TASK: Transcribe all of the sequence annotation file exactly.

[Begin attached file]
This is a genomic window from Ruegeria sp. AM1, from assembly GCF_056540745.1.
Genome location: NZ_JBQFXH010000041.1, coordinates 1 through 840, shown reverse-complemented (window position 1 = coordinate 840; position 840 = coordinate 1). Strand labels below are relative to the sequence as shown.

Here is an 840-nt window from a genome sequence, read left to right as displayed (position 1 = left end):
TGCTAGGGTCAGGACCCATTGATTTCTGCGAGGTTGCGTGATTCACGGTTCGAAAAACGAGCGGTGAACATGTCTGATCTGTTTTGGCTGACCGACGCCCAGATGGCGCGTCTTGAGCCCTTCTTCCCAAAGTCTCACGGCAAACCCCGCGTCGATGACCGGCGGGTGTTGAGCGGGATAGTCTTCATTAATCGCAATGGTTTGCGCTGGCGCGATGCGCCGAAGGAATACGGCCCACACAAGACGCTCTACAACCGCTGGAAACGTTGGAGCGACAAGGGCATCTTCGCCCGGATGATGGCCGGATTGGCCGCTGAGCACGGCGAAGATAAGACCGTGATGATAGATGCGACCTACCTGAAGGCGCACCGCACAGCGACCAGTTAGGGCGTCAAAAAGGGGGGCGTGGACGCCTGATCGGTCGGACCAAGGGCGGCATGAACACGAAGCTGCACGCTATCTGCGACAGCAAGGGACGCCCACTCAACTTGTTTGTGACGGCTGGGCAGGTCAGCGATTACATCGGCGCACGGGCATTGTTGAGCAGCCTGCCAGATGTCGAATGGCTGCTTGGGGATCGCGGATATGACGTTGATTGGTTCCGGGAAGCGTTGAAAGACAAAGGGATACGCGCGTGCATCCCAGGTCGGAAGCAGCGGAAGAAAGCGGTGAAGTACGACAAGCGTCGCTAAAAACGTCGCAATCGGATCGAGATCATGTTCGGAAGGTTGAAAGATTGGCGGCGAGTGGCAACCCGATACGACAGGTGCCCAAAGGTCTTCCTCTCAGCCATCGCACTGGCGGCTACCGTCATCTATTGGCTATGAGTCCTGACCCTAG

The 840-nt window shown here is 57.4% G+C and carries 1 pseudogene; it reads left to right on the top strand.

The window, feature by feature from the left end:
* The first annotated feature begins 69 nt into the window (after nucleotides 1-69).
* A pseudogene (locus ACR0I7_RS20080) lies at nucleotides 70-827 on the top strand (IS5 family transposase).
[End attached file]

This is a genomic window from Ruegeria sp. AM1, from assembly GCF_056540745.1.
Genome location: NZ_JBQFXH010000041.1, coordinates 1 through 840, shown reverse-complemented (window position 1 = coordinate 840; position 840 = coordinate 1). Strand labels below are relative to the sequence as shown.

Here is an 840-nt window from a genome sequence, read left to right as displayed (position 1 = left end):
TGCTAGGGTCAGGACCCATTGATTTCTGCGAGGTTGCGTGATTCACGGTTCGAAAAACGAGCGGTGAACATGTCTGATCTGTTTTGGCTGACCGACGCCCAGATGGCGCGTCTTGAGCCCTTCTTCCCAAAGTCTCACGGCAAACCCCGCGTCGATGACCGGCGGGTGTTGAGCGGGATAGTCTTCATTAATCGCAATGGTTTGCGCTGGCGCGATGCGCCGAAGGAATACGGCCCACACAAGACGCTCTACAACCGCTGGAAACGTTGGAGCGACAAGGGCATCTTCGCCCGGATGATGGCCGGATTGGCCGCTGAGCACGGCGAAGATAAGACCGTGATGATAGATGCGACCTACCTGAAGGCGCACCGCACAGCGACCAGTTAGGGCGTCAAAAAGGGGGGCGTGGACGCCTGATCGGTCGGACCAAGGGCGGCATGAACACGAAGCTGCACGCTATCTGCGACAGCAAGGGACGCCCACTCAACTTGTTTGTGACGGCTGGGCAGGTCAGCGATTACATCGGCGCACGGGCATTGTTGAGCAGCCTGCCAGATGTCGAATGGCTGCTTGGGGATCGCGGATATGACGTTGATTGGTTCCGGGAAGCGTTGAAAGACAAAGGGATACGCGCGTGCATCCCAGGTCGGAAGCAGCGGAAGAAAGCGGTGAAGTACGACAAGCGTCGCTAAAAACGTCGCAATCGGATCGAGATCATGTTCGGAAGGTTGAAAGATTGGCGGCGAGTGGCAACCCGATACGACAGGTGCCCAAAGGTCTTCCTCTCAGCCATCGCACTGGCGGCTACCGTCATCTATTGGCTATGAGTCCTGACCCTAG

The 840-nt window shown here is 57.4% G+C and carries 1 pseudogene; it reads left to right on the top strand.

The window, feature by feature from the left end:
* The first annotated feature begins 69 nt into the window (after nucleotides 1-69).
* A pseudogene (locus ACR0I7_RS20080) lies at nucleotides 70-827 on the top strand (IS5 family transposase).